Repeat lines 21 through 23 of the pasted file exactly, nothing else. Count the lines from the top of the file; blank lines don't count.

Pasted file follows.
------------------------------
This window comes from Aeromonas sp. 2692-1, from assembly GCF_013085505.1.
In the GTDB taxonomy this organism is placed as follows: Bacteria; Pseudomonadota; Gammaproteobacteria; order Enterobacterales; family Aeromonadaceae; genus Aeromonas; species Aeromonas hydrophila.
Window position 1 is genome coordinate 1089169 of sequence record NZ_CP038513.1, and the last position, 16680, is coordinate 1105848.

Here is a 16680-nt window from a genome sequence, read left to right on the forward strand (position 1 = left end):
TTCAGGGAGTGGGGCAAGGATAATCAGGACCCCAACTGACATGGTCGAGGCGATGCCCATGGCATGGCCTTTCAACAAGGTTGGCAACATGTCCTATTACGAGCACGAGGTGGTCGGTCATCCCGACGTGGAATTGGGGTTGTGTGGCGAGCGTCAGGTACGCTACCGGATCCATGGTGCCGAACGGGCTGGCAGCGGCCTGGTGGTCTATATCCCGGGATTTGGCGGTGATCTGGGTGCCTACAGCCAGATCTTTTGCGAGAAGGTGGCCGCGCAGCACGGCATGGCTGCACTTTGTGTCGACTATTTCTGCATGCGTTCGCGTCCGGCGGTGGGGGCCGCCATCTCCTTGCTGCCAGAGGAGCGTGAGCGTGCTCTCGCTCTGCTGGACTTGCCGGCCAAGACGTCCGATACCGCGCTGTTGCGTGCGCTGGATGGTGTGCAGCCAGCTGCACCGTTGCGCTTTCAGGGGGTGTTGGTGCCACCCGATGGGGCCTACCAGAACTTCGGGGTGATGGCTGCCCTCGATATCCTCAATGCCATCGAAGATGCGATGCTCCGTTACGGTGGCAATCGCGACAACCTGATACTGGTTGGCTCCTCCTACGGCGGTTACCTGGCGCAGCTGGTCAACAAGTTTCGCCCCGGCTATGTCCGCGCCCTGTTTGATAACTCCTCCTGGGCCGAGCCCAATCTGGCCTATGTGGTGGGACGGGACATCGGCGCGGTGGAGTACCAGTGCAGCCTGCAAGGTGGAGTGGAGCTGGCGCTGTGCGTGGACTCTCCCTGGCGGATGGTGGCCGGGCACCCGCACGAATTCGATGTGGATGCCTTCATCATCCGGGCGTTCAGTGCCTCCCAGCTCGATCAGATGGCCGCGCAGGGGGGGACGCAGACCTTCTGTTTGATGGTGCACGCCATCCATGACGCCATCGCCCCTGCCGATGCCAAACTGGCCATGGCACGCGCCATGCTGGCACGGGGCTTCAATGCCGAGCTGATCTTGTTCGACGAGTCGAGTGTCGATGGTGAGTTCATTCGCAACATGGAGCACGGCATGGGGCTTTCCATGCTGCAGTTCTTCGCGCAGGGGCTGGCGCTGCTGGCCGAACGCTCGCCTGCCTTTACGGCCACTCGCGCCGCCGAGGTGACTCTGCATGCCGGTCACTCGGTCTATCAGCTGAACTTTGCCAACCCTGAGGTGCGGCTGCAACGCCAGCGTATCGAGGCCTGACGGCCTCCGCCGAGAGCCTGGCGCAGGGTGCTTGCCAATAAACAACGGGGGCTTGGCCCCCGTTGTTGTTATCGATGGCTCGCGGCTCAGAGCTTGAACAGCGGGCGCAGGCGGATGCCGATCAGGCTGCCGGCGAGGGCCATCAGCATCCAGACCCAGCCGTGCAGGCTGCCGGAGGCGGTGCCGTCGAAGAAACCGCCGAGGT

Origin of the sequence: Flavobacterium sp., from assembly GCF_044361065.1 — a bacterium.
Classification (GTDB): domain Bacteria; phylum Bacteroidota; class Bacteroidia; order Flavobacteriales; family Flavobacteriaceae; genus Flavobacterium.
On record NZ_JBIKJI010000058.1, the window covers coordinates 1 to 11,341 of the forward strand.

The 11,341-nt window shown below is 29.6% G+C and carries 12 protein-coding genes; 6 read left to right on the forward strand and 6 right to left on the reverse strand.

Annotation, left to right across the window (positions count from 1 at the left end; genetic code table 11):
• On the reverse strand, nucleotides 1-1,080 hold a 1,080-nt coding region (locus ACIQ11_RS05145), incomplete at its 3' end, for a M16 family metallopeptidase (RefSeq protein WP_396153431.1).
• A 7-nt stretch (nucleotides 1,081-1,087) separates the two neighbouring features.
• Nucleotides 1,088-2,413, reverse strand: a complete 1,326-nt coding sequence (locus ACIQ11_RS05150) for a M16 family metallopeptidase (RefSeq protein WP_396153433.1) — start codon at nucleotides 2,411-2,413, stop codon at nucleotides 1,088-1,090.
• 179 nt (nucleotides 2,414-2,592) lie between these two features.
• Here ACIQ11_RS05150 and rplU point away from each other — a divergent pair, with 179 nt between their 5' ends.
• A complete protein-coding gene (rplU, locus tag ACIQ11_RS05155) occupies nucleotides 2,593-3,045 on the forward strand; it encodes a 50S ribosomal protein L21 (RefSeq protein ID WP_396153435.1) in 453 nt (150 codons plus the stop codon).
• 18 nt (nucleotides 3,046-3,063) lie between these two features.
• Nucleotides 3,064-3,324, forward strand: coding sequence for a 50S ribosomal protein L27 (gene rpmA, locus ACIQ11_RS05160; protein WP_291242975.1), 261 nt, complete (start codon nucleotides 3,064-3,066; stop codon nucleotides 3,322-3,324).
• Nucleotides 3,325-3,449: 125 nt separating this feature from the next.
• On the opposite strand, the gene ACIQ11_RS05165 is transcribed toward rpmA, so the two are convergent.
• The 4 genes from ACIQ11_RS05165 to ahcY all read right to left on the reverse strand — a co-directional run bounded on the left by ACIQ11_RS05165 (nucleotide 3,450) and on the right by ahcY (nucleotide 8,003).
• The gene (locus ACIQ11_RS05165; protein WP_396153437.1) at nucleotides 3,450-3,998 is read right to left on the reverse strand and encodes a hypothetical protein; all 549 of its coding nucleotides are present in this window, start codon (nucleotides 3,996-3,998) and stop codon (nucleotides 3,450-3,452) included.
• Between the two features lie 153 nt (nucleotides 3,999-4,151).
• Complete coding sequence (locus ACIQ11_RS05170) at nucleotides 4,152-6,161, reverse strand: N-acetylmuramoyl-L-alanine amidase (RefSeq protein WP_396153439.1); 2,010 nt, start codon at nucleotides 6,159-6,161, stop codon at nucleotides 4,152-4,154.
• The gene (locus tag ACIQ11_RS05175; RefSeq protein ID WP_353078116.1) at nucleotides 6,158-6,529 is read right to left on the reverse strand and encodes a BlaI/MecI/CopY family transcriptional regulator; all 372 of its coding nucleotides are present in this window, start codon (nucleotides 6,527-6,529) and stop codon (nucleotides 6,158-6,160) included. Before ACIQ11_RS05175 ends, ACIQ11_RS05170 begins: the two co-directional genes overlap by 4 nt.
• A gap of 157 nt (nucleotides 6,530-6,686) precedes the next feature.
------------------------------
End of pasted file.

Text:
• The 4 genes from ACIQ11_RS05165 to ahcY all read right to left on the reverse strand — a co-directional run bounded on the left by ACIQ11_RS05165 (nucleotide 3,450) and on the right by ahcY (nucleotide 8,003).
• The gene (locus ACIQ11_RS05165; protein WP_396153437.1) at nucleotides 3,450-3,998 is read right to left on the reverse strand and encodes a hypothetical protein; all 549 of its coding nucleotides are present in this window, start codon (nucleotides 3,996-3,998) and stop codon (nucleotides 3,450-3,452) included.
• Between the two features lie 153 nt (nucleotides 3,999-4,151).